Three Things Bird Owners Need To Know About Zinc Toxicosis

Posted on: 27 June 2016


Zinc is an essential mineral, but if your bird is exposed to too much of it, they could become very ill with zinc toxicosis. Here are three things bird owners need to know about zinc toxicosis.

How are birds exposed to zinc?

Some foods that your bird likes to eat contain a lot of zinc. For example, pumpkin seeds are a major source of zinc, and they're a favorite food for some birds. However, letting your bird overeat these tasty seeds can lead to zinc toxicosis. To keep your pet safe, feed them a diet that's mostly composed of formulated bird food and vegetables, and save the pumpkin seeds for an occasional treat.

Your bird can encounter zinc in other ways, too. The bars of your pet's cage many contain zinc, and if your bird likes to chew on the bars, they could ingest zinc. Jewelry can also contain zinc, so if your bird likes to nibble on your necklaces during play time, they could ingest zinc. Zinc is also used to make other materials like plastic and rubber, so to be safe, stick to wooden toys and decor items for their cage.

What are the signs of zinc toxicosis?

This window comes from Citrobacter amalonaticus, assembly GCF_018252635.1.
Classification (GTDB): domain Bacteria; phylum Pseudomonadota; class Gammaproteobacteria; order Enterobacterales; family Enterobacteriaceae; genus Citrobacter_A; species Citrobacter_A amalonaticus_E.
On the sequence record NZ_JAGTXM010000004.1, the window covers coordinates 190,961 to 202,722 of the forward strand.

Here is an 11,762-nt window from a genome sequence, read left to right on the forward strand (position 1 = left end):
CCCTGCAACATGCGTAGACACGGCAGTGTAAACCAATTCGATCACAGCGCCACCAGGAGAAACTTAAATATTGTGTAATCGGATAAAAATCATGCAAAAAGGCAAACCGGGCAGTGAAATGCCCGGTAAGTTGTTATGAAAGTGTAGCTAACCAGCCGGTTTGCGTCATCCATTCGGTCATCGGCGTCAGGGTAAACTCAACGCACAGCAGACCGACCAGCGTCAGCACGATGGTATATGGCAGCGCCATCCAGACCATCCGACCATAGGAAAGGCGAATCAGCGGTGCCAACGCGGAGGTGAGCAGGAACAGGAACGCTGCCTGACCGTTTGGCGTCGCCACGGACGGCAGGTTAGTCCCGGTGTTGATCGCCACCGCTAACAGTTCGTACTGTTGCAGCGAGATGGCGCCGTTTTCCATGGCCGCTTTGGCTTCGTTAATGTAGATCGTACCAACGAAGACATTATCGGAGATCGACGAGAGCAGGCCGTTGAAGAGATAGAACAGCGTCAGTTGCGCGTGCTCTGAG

Birds with zinc toxocosis may stop eating and become weak. If they do eat, you may notice that they're regurgitating their food. Polydipsia—the medical term for abnormal thirst—is another warning sign of zinc toxicosis. If you need to refill your pet's water bottle more often than normal, consider the possibility that they're excessively thirsty. Of course, drinking excessive amounts of water leads to the production of lots of urine, so you'll also notice that the paper in the bottom of their cage is wet and that you need to clean the cage more often.

Can zinc toxicosis be treated?

Zinc toxicosis can be treated with dimercaptosuccinic acid (DMSA). This compound works by binding to heavy metals that are trapped within body tissues and then helping them be excreted through the urine. Unlike other heavy metals such as lead, zinc doesn't get stored in the bones, so it's able to leave the body more quickly.

To keep your bird comfortable while the DMSA works, your vet may give your pet supportive care. Supportive care includes giving medications to address symptoms such as excessive thirst; it may also include giving intravenous fluids.

If you think your pet bird has zinc toxicosis, take them to a vet--such as one from Center-Sinai Animal Hospital--immediately.